For much of the past decade, the annual meetings of auto parts giant Magna International followed a rhythm as familiar as it was frustrating: a handful of shareholders would stand up and express outrage at founder and chairman Frank Stronach’s hefty annual pay packages; the Austrian-born Stronach, with the squinted eyes of a gunslinger at high noon, would respond by effectively telling everyone to go to hell. In 2003, for example, Stronach bluntly told reporters “I should get more” when asked whether he deserved the $58.1 million he pocketed a year earlier.
The following year he offered his personal philosophy on why company founders should continue to receive rich pay packages even if they’re no longer occupying the job of CEO—it helps foster an entrepreneurial spirit, he explained—but not because he felt the need to justify himself to critics. “I could say, ‘Look, if you don’t like it, sell your shares. It’s a free country.’ ”
That, more or less, was where the debate ended every year, much to the chagrin of corporate governance types. Stronach has been criticized for essentially milking the company he founded with the board’s acquiescence. His average annual take-home pay over the past decade was over $41 million, much of it in the form of so-called “consulting fees” calculated as a percentage of Magna’s pre-tax earnings. In 2007, at the peak of the market, he hit a personal best of $70 million. (The next best paid CEOs that year were Mike Lazaridis of Research In Motion, who earned $51.5 million in total compensation, and Royal Bank’s Gordon Nixon, at $44.2 million. Magna’s co-CEOs Siegfried Wolf and Donald Walker earned $13.4 million and $12 million, respectively.)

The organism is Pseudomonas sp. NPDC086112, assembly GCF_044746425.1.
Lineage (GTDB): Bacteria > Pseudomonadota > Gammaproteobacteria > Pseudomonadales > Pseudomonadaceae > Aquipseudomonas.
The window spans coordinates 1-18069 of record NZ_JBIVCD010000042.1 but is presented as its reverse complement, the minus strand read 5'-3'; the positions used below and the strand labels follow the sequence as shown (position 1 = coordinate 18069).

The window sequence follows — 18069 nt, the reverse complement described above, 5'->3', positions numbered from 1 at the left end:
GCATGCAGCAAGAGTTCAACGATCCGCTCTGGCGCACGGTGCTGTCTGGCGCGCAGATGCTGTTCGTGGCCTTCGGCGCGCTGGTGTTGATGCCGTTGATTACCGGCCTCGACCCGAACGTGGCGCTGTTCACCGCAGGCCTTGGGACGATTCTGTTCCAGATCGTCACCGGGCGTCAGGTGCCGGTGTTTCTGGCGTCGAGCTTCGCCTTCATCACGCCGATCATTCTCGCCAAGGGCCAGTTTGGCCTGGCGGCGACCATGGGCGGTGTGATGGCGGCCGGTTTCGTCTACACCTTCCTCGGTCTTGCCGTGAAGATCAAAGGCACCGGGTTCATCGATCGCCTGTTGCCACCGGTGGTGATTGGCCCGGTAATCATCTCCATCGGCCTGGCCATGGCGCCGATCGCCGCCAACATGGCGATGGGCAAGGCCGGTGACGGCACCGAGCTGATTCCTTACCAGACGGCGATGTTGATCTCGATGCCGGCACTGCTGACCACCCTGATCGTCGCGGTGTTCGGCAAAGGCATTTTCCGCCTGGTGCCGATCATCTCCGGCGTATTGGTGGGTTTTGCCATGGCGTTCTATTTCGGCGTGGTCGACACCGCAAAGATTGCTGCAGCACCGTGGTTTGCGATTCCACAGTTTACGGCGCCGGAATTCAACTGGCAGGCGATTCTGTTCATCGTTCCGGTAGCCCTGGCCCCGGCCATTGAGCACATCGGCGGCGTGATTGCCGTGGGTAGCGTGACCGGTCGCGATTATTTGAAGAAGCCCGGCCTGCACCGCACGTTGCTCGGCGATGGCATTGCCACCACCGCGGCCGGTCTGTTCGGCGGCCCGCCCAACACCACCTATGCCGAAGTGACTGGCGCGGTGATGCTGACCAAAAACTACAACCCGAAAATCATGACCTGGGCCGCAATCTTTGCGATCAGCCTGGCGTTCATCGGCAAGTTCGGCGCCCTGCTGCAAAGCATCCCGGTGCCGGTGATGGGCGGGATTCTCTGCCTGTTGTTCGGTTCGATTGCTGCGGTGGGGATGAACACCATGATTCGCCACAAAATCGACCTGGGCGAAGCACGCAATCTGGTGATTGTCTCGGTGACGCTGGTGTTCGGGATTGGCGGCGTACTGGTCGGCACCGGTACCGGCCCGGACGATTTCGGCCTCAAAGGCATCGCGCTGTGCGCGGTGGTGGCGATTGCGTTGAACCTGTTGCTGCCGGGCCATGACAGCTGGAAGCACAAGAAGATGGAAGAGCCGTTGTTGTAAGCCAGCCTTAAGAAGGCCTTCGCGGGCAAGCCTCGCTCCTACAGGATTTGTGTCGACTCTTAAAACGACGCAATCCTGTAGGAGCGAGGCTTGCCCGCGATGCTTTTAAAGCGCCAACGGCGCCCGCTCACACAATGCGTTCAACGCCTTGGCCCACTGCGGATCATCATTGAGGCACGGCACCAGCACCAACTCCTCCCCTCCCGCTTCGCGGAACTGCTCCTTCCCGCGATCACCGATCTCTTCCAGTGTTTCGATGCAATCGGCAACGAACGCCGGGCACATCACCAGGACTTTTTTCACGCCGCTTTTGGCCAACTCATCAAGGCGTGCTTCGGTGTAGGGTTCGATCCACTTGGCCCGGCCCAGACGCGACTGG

And it’s not just Stronach’s hefty pay that rankles investors. It’s his tendency to use his clout as controlling shareholder, made possible by the family’s ownership of a special class of multiple voting shares, to periodically grab Magna’s steering wheel as he pursued a host of risky business ideas. They included building a racetrack and casino empire, trying to buy Chrysler, the most troubled of the beleaguered Detroit Three, and selling part of Magna to a Russian tycoon with a murky background. As a result, the company’s stock trades at a significant discount to its rivals—a phenomenon known on the Street as the “Frank Factor.”